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Portland Bureau of Emergency Management

Readiness. Response. Recovery.

Phone: 503-823-4375

Fax: 503-823-3903

TDD: 503-823-3947

Action Checklist: Items To Do Before a Disaster

Those with disabilities or other special needs often have unique needs that require more detailed planning in the event of a disaster. Consider the following actions as you prepare:

  • Learn what to do in case of power outages and personal injuries. Know how to connect and start a back-up power supply for essential medical equipment.
  • Consider getting a medical alert system that will allow you to call for help if you are immobilized in an emergency. Most alert systems require a working phone line, so have a back-up plan, such as a cell phone or pager, if the regular landlines are disrupted.
  • If you use an electric wheelchair or scooter, have a manual wheelchair for back-up. Teach those who may need to assist you in an emergency how to operate necessary equipment. Also, label equipment and attach laminated instructions for equipment use.
  • Store back-up equipment (mobility, medical, etc.) at your neighborh's home, school or your workplace.
  • Arrange for more than one person from your personal support network to check on you in an emergency, so there is at least one back-up if the primary person cannot.
  • If you are vision impaired, deaf or hard of hearing, plan ahead for someone to convey essential emergency information to you if you are unable to use the TV or radio.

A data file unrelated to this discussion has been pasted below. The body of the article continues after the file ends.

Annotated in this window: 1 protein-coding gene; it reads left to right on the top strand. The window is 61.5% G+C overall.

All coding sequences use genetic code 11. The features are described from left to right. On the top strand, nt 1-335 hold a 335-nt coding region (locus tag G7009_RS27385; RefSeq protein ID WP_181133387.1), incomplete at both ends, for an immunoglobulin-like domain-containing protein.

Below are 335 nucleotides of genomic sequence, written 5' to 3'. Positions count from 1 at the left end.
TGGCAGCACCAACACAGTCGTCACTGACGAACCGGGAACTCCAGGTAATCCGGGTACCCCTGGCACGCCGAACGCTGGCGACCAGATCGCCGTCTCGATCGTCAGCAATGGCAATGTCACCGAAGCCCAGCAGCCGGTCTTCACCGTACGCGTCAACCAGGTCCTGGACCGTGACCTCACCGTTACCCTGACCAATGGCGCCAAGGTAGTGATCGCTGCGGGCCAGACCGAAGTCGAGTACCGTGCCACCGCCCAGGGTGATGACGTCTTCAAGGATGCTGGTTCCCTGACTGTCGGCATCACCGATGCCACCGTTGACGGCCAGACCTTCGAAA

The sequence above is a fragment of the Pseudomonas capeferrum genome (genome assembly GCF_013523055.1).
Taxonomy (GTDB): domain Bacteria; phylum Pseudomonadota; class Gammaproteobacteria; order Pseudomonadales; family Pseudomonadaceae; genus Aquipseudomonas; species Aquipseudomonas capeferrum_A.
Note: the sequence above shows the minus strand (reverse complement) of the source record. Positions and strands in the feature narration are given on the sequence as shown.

• If you use a personal care attendant obtained from an agency, check to see if the agency has special provisions for emergencies (e.g., providing services at another location should and evacuation be ordered).
  • If you live in an apartment, ask the management to identify and mark accessible exits and access to all areas designated for emergency shelter or safe rooms. Ask about plans for alerting and evacuating those with sensory disabilities.
  • Have a cell phone with an extra battery. If you are unable to get out of a building, you can let someone know where you are and guide them to you. Keep the numbers you may need to call with you if the 9-1-1 emergency number is overloaded. A whistle is another good way of alerting people that you need assistance if phones are not working.
  • Learn about devices and other technology available (PDAs, text radio, pagers, etc.) to assist you in receiving emergency instructions and warning from local officials.

Source: Together We Prepare Oregon, page 12.